The next great in-game hit!

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The next great in-game hit!

By Mary Paoletti
CSNNE.com

A woman I know recently turned down an interesting job opportunity. But I've always been a fan of the "Show, don't tell" rule in writing, so here's the play-by-play.

TV PRODUCER 1: To woman Thanks for coming in and listening to our proposal. We've enjoyed your work in the sports media industry and think this opportunity is right up your alley.
FEMALE REPORTER: Thanks! I appreciate it. What's the concept?

TV PRODUCER 2: The Bruins really don't get the play they should in this city; we want to change that.

FEMALE REPORTER: Sounds great. You're right that hockey doesn't get the attention it deserves from Boston media.

TV PRODUCER 1: Excellent. So here's what we're thinking: we'll have you go to every game, both at home and on the road. Does that sound feasible?

FEMALE REPORTER: Nods Absolutely. I'm willing to make that commitment to the right project.

TV PRODUCER 1: Smiles Great! So, at some point during the second period of every game we'll have you hop on out to the concourse for a three or so minutes.

FEMALE REPORTER: The concourse? Hrm. That's certainly different.

TV PRODUCER 2: Chuckles Well, that's where the booze is, silly!

FEMALE REPORTER: Looks confused Excuse me?

TV PRODUCER 2: We don't want you to get in Naoko Funayama's way or anything while she's reporting and doing player interviews.
TV PRODUCER 1: Exactly! We're thinking for the first segment that we have you chug a beer. Just one to start, you know?

TV PRODUCER 2: The WHOLE thing, of course.
TV PRODUCER 1: Of course!

FEMALE REPORTER: Slowly shaking head Wait, wait. During the game? Beer? I don't understand....

TV PRODUCER: But that's not all! We're thinking keg stands and body shots during the playoffs!

TV PRODUCER 1 and TV PRODUCER 2 high-five.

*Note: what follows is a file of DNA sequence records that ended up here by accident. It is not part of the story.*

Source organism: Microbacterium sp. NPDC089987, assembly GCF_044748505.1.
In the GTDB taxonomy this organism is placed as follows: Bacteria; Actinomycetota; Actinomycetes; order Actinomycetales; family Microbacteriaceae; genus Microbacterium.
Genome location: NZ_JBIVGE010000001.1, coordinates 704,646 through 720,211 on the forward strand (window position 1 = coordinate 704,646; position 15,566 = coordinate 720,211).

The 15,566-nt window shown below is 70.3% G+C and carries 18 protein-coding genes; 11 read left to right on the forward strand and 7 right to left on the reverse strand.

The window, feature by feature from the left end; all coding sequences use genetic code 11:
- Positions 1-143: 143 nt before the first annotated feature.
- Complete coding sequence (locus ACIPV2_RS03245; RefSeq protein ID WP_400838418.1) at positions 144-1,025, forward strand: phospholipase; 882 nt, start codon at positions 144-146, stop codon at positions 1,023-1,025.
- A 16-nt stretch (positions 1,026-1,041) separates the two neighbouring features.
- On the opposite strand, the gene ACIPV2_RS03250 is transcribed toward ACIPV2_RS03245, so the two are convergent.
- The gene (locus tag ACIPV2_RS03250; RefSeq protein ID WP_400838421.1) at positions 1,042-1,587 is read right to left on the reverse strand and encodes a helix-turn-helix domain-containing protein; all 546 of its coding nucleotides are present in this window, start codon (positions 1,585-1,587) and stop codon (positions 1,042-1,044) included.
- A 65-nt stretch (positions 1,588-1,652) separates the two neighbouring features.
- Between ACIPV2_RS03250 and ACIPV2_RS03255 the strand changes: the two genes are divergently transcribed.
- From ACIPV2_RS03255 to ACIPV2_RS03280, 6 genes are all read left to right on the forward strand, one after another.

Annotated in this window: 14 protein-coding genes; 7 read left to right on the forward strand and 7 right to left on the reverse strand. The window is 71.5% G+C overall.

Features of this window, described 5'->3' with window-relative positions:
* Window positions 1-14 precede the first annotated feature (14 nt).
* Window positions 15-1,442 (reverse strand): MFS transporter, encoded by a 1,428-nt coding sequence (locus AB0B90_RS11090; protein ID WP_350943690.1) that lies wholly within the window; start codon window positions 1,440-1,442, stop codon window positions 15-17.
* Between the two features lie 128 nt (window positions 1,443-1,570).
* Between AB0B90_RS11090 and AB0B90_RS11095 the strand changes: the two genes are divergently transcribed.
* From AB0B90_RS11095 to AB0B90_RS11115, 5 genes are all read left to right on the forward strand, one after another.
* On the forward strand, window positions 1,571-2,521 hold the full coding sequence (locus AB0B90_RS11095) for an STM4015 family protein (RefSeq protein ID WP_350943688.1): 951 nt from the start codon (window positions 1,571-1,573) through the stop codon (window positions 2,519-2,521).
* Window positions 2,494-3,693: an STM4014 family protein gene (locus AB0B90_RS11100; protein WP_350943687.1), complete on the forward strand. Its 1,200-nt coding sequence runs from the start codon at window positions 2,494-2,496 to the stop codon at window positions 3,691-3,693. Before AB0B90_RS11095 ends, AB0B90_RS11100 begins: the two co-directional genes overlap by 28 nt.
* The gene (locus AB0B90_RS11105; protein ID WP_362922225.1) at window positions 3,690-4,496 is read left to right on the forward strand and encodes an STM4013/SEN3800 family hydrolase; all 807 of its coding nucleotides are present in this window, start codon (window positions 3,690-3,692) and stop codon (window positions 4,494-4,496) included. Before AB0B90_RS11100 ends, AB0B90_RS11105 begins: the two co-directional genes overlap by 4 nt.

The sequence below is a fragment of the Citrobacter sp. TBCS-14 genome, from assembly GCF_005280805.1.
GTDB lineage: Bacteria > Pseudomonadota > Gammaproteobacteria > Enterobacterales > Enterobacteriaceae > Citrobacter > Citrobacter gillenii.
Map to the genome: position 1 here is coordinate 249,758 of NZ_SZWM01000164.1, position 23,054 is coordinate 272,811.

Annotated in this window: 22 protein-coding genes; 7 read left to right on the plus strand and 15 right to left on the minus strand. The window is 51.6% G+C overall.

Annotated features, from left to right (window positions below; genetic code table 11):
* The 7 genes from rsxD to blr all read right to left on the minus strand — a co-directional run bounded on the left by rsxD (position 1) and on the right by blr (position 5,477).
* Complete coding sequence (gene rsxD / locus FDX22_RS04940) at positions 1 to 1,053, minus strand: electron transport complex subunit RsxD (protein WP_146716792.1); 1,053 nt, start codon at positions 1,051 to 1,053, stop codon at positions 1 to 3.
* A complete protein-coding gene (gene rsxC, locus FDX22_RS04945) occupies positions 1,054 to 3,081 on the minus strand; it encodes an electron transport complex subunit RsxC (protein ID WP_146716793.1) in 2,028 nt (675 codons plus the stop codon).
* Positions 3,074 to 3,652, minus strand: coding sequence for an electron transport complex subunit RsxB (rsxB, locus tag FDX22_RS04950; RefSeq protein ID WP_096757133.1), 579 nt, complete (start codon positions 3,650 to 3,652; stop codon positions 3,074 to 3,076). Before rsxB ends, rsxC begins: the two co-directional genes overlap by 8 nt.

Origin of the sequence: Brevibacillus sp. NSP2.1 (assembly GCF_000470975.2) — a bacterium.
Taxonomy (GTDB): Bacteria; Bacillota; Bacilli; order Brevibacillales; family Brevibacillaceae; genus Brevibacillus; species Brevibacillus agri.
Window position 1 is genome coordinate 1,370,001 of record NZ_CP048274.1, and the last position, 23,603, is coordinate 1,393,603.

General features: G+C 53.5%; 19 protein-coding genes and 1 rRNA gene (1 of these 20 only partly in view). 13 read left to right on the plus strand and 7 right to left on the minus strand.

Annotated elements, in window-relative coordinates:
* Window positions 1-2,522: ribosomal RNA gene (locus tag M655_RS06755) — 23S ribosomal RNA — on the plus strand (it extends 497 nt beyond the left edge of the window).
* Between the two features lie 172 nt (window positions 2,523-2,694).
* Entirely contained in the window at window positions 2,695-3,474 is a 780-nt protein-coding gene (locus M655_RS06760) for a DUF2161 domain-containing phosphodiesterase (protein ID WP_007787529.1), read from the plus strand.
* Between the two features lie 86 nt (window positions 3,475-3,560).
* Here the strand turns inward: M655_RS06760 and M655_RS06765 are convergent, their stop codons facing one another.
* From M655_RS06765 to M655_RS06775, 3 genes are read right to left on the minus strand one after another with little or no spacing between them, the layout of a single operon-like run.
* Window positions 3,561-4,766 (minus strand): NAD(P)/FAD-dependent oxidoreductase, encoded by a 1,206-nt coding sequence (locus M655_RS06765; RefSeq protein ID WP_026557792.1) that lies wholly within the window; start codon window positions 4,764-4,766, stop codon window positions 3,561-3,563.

FEMALE REPORTER: Covers face with hands There are so many things wrong with this... First of all, I can't drink at work. What the hell are you thinking?! What does this have to do with being a reporter? How will this shine a brighter light on the Bruins?

TV PRODUCER 2: You're reporting on each venue. See, we'll get a feel for each city and talk to some of the local vendors.

TV PRODUCER 1: EVERYBODY wants to know about the vendors.

TV PRODUCER 2: Right. See, we'll really be diving into the culture of hockey. Bruins hockey is all about people. And what do people do at sporting events? They get hammered! This segment will be gritty, it'll be real. Remember -- it's about the people.

TV PRODUCER 1 and TV PRODUCER both tent their hands and look expectantly at FEMALE REPORTER. FEMALE REPORTER: Pauses Are you guys drunk right now?

TV PRODUCER 1 and TV PRODUCER 2 look at each other. They look back at FEMALE REPORTER.
TV PRODUCER 1: I'd call it a "good buzz."

TV PRODUCER 2: Yeah. Good Buzz.
TV PRODUCER 1: Watch this video. This is proof of the brilliance of this concept.

FEMALE REPORTER: Stands Go to hell. Seriously. Walks out
TV PRODUCER 1 AND TV PRODUCER 2 sit for a moment before grabbing 40s from a mini-fridge. They hit replay on the video.

TV PRODUCER 1: Good stuff.
TV PRODUCER 2: Great stuff.

Video ends. TV PRODUCER 1 AND TV PRODUCER 2 are quiet for a moment.

TV PRODUCER 1: We can find somebody else to do the Bruins Booze hits.

TV PRODUCER 2: Swallows beer Yup. We can.

Patriots address OL depth with Joe Thuney

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Patriots address OL depth with Joe Thuney

The selection of Joe Thuney with the 78th overall pick means the Patriots hit a need position at offensive tackle.

Thuney played tackle on right and left side and, while he’s small relative to the Patriots mountainous starting tackles (6-5, 295 pounds), he will likely have a redshirt year to get used to the pro game. That’s what happened with left tackle Nate Solder when he was drafted in 2011 and Matt Light was still manning left tackle.

With Vollmer getting closer to the end, Thuney could conceivably play on the edge but he also has the versatility to play all five offensive line spots. The Patriots don’t need him at all five. They are two deep at center with Bryan Stork and David Andrews, seem set at guard with Tre Jackson, Josh Kline and Shaq Mason.

The depth behind Solder and Vollmer is where the concern is. Marcus Cannon hasn’t developed any consistency and Cameron Fleming is entering his third season but remains nothing to get excited about. L’Adrian Waddle was an in-season pickup the Patriots re-signed but he’s in the same boat as the other two. Keavon Martin and Chris Barker are end of the roster guys.

Thuney’s got a huge brain. He earned his degree in three years and is working on another in international studies with a minor in Spanish. While he’s seen as an aggressive, lunch pail guy with good feet but a little bit of body stiffness and no natural position, he’s got a lot of the traits the Patriots adore in terms of smarts, aggressiveness, versatility and coachability.